Additional protocol I
In the years after World War II, the international community underwent some significant geo-political changes. Colonial powers such as France and the United Kingdom were divesting themselves of their colonial holdings in Africa and Asia, sometimes voluntarily, but more often due to insurgent movements engaging in organised armed violence against their colonial masters. By the 1970s, international attention was increasingly focused on these conflicts. These so-called ‘wars of national liberation’ were becoming so widespread that the United Nations General Assembly adopted a number of declarations regarding national liberation wars, and the right of colonial countries to self-determination. The upshot of these resolutions was that wars of national liberation were to be considered equivalent to a conflict between two sovereign States. With this in mind, the international community met to develop and reaffirm the principles of humanitarian law, adopting, in 1977, Additional Protocol I, which elevated ‘wars of national liberation’ from a non-international armed conflict to the stratum of an international armed conflict. Additional Protocol I provides for its application in situations that are deemed to be:
Armed conflicts in which peoples are fighting against colonial domination and alien occupation and against racist regimes in the exercise of their right of self-determination, as enshrined in the Charter of the United Nations and the Declaration on Principles of International Law concerning Friendly Relations and Co-operation among States in accordance with the Charter of the United Nations.
Protocol I also brought about something of a merger between Hague Law and Geneva Law, in that provisions regarding the protection of civilians and participants as well as rules on the means and methods of warfare were combined in the one document.
Additional Protocol II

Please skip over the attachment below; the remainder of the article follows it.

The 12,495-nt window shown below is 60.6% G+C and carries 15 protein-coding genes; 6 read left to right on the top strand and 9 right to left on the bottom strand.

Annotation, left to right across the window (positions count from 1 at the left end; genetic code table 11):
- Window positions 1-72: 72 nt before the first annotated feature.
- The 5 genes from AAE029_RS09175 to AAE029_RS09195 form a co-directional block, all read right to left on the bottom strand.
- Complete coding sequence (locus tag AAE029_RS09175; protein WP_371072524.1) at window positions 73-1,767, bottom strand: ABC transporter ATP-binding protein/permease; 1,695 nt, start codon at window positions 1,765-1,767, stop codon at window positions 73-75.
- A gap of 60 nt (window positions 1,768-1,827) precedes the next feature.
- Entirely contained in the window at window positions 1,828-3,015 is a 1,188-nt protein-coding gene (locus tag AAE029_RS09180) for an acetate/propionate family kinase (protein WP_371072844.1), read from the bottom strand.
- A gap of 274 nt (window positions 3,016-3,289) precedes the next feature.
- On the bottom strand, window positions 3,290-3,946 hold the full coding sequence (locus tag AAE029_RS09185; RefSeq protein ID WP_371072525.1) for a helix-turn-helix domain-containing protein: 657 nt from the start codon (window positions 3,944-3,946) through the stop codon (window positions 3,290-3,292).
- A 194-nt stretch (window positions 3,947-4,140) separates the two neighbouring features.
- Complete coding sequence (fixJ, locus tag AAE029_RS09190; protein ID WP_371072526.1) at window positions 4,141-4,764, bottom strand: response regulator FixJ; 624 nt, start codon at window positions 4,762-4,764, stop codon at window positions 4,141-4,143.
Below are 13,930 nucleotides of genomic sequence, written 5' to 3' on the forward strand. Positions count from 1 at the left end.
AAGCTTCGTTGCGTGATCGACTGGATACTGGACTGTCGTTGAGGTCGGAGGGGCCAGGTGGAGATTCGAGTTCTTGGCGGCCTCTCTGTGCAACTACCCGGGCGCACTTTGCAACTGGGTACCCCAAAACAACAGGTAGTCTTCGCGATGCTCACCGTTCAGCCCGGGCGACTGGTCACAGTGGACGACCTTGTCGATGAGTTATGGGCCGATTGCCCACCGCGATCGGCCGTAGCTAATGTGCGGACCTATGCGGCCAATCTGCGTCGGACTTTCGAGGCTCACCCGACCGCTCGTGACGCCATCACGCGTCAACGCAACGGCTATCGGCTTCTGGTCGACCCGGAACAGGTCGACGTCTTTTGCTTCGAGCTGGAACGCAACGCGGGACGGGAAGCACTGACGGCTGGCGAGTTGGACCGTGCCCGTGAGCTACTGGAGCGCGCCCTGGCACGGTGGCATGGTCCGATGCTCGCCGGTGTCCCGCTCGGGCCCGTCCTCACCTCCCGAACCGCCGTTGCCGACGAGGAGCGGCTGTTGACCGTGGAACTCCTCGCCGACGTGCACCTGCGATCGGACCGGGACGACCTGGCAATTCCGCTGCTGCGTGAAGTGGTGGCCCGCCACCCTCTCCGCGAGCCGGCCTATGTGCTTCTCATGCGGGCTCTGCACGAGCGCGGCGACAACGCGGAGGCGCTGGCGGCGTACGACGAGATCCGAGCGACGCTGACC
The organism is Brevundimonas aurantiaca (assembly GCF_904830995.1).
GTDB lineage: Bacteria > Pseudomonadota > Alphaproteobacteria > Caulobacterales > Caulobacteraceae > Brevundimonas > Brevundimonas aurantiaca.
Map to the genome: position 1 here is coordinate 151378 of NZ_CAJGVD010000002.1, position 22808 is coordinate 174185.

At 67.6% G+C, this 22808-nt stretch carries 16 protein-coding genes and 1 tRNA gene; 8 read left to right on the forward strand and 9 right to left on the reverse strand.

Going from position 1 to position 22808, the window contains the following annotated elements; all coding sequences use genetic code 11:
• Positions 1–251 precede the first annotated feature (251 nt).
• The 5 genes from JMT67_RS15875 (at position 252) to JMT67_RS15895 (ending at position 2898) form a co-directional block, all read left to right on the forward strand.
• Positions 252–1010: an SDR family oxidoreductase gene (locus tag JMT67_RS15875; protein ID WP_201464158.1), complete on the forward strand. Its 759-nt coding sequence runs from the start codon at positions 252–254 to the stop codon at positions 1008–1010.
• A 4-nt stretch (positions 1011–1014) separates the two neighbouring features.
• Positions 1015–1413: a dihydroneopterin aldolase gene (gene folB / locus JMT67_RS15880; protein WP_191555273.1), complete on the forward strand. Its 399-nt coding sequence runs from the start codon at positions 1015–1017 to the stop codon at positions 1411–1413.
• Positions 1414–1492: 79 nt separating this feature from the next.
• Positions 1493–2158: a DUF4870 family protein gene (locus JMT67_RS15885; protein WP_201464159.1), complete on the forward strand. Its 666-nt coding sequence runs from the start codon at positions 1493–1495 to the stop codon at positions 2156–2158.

The increased frequency of non-international armed conflicts in the post-World War II era was also cause for concern. Along with amendments to the international law of armed conflict, changes were also made to the law of non-international armed conflicts, with the adoption of Additional Protocol II. Protocol II applies in:
… all armed conflicts not covered by Article 1… of Protocol I and which take place in the territory of a High Contracting Party between its armed forces and dissident armed forces or other organized armed groups which, under responsible command, exercise such control over a part of its territory as to enable them to carry out sustained and concerted military operations and to implement this Protocol.
Protocol II was designed to develop the law of internal armed conflict beyond the limited concepts outlined in Common Article 3. (Protocol III was adopted in 2005, introducing a new protective emblem – the Red Crystal).
From the 1970s onwards, numerous weapons limitation treaties were debated and adopted. The first of these was the 1972 Convention on the Prohibition of the Development, Production and Stockpiling of Bacteriological (Biological) and Toxin Weapons and on their Destruction, which banned the production of chemical and biological weapons. This was followed in 1976 with the Convention on the Prohibition of Military or Any Other Hostile Use of Environmental Modification Techniques (ENMOD), prohibiting the military or other hostile use of environmental modification techniques. In 1980, the Convention on the Prohibition or Restriction on the Use of Certain Conventional Weapons which may be deemed to be Excessively Injurious or Have Indiscriminate Effects was adopted, which sought to place limitations on the use of certain conventional weapons. The Convention contains a number of protocols, which prohibit or limit the use of:
- weapons that injure by fragments which are not detectable in human body by X-rays (Protocol I);
- on-detectable anti-personnel mines (Protocol II);
- incendiary weapons (Protocol III); and
- laser weapons that cause permanent blindness (Protocol IV).
The fifth protocol to the Conventional Weapons Convention requires parties to the Protocol clear any unexploded ordnance, such as cluster bombs, land mines, and explosive weapons stockpiles, at the cessation of hostilities.
Permissible means of warfare
Additional treaties limiting the permissible means of warfare include the 1993 Convention on the Prohibition of the Development, Production, Stockpiling and Use of Chemical Weapons and on their Destruction, and the 1997 Ottawa Convention on the Prohibition of the Use, Stockpiling, Production and Transfer of Anti-Personnel Mines and on their Destruction. The most recent international weapons treaty, the 2008 Cluster Munitions Convention, which banned the use of certain types of cluster munitions (weapons which contain smaller explosive sub-munitions designed to scatter in the air and thus cover a wider area with explosives).